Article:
AUBURN UNIVERSITY, Ala.—The Autauga County Farm-City field trip was back on track for the first time since the COVID-19 pandemic began. For many years, the Autauga County Extension office has hosted an all-day educational field trip to help local students learn about agriculture.
For the first time since 2019, sixth-grade students gathered again for the biggest and most diverse group of agricultural presenters since the program’s inception. Autauga County Extension Coordinator Darrue Sharpe said the program is her favorite program in the county and is something she looks forward to every year.
“Before my time, the field trip was for kindergarteners and third graders,” she said. “When I became coordinator, we changed the age to sixth graders and have been pleasantly surprised by their excitement and their genuine interest in learning about agriculture and its many facets.”
Farm-City Field Trip 2021
Sharpe’s team partners with the Alabama Forestry Commission, Alabama Young Farmers, the Auburn University (AU) poultry science department, the AU biosystems engineering department, Extension Master Gardeners and the AU school of fisheries and aquatic sciences, as well as local producers, livestock owners, apiculturists and 4-H and FFA volunteers.
The day is a community-wide effort to educate students on a variety of topics related to agriculture.
“We live in a time when many children and families are removed from agriculture, and don’t have access to hands-on knowledge on a regular basis,” Sharpe said. “This field trip provides students an opportunity to interact with both agricultural researchers who work daily to improve the agricultural sector and individuals who live and work on farms.”
The field trip kicked off with the Southeastern Raptor Center’s raptor show. Then students watched chicks hatch in real time, moved kinetic sand to create topographic changes with an Xbox360 map projection, learned about composting and had hand hands-on opportunities with fish, cattle, horses, pigs, bees, tractors, cotton products and forestry equipment.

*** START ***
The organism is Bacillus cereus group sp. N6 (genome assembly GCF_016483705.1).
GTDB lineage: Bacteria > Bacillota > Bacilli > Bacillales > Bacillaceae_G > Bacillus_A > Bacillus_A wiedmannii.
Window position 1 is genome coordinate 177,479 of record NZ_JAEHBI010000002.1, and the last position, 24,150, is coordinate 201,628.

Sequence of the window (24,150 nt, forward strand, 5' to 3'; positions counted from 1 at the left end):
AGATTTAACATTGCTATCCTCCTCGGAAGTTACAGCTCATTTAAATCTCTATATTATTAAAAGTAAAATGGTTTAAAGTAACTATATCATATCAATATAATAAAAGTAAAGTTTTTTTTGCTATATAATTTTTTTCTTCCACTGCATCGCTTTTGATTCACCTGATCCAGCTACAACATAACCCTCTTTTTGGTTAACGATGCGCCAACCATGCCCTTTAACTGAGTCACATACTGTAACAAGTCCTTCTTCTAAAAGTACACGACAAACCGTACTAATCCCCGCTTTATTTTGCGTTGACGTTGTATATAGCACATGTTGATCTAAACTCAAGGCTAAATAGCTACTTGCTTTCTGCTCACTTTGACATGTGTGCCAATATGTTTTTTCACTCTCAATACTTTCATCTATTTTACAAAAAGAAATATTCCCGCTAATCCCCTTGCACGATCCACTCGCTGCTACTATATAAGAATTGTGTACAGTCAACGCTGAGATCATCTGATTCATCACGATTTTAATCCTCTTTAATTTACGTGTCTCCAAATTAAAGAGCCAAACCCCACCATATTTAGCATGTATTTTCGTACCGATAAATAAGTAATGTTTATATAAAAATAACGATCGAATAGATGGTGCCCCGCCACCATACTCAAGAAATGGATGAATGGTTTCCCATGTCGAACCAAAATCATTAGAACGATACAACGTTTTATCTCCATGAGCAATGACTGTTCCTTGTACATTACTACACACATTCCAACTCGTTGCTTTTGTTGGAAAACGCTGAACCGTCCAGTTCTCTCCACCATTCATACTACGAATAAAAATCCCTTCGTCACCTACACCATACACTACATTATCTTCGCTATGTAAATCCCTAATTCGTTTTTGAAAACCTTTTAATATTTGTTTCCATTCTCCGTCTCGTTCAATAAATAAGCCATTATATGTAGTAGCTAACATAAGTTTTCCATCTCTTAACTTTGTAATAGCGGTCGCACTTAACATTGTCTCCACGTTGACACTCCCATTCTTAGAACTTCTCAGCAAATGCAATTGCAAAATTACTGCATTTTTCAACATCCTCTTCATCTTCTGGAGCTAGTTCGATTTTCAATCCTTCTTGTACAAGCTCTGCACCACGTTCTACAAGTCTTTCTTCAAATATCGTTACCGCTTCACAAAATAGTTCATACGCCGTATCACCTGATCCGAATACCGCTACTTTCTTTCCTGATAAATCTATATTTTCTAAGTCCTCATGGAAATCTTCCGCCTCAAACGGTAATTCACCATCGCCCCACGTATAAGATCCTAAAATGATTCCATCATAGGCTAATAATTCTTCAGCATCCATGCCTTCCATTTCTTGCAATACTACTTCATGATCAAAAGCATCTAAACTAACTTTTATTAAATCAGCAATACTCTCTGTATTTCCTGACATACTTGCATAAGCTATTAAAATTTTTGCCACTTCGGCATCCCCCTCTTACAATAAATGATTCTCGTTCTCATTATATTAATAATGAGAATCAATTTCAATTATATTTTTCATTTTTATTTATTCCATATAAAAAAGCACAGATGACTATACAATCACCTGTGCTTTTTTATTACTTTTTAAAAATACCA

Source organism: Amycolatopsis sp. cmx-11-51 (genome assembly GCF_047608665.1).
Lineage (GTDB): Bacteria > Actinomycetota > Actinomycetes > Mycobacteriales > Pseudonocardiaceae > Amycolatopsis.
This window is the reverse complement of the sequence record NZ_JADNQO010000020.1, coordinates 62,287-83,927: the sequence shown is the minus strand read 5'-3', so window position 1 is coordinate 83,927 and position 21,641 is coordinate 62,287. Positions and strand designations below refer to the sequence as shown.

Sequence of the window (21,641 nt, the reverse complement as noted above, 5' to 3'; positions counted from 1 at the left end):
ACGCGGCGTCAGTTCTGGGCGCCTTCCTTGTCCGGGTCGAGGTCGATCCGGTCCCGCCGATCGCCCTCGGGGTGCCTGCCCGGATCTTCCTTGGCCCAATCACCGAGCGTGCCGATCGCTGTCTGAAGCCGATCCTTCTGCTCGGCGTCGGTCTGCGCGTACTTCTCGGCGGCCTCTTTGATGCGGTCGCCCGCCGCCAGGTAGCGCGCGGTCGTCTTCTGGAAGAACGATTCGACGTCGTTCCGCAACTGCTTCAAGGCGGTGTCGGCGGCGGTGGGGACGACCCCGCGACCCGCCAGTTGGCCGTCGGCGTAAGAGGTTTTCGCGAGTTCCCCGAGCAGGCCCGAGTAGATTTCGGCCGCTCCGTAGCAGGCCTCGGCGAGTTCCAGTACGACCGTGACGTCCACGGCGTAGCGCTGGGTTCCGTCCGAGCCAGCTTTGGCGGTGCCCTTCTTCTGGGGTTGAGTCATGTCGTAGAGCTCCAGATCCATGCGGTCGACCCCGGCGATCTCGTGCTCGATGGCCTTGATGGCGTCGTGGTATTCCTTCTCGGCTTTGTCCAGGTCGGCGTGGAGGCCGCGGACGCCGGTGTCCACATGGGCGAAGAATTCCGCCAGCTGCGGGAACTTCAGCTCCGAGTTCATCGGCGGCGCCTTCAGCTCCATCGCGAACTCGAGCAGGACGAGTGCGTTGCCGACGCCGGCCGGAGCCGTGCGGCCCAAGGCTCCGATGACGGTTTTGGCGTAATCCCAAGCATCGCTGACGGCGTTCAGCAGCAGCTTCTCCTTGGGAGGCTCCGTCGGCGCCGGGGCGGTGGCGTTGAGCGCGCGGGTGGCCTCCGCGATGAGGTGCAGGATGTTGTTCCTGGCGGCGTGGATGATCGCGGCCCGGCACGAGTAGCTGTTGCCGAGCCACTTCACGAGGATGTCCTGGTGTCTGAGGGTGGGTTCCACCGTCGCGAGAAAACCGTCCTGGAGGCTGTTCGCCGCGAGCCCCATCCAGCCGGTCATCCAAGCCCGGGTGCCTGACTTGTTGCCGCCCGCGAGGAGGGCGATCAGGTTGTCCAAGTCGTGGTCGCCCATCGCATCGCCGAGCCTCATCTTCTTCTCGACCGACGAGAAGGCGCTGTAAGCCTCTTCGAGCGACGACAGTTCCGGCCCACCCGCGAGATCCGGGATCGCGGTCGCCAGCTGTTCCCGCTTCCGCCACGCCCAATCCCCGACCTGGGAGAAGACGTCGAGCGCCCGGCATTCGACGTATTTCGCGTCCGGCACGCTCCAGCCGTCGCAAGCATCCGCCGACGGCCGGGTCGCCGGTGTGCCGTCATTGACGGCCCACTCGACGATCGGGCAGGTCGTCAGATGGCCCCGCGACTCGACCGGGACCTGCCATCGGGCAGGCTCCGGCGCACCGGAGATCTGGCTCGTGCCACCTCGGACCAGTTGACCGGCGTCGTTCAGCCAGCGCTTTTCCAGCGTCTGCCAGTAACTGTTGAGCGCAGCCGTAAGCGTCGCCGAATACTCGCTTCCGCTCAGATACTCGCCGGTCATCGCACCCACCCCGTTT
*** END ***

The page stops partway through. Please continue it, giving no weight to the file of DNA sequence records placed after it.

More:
Sixth-grade teacher Samantha Wood said the Farm City Field Trip was a fun experience for both her and her students.
“The interactive environment allowed the kids to get up close and personal with animals and equipment that they may never have encountered before the event,” she said. “It was also a unique opportunity for students to hear from local farmers and industry professionals about their specific area of agriculture.”
Wood, who teaches at Autauga Academy in Prattville, said her students left with a more thorough knowledge of how agriculture affects their daily lives.
The Alabama Cooperative Extension System has offices in every county in the state. Opportunities for community involvement in programming are readily available, but may vary by location. Contact your local Extension office for more information.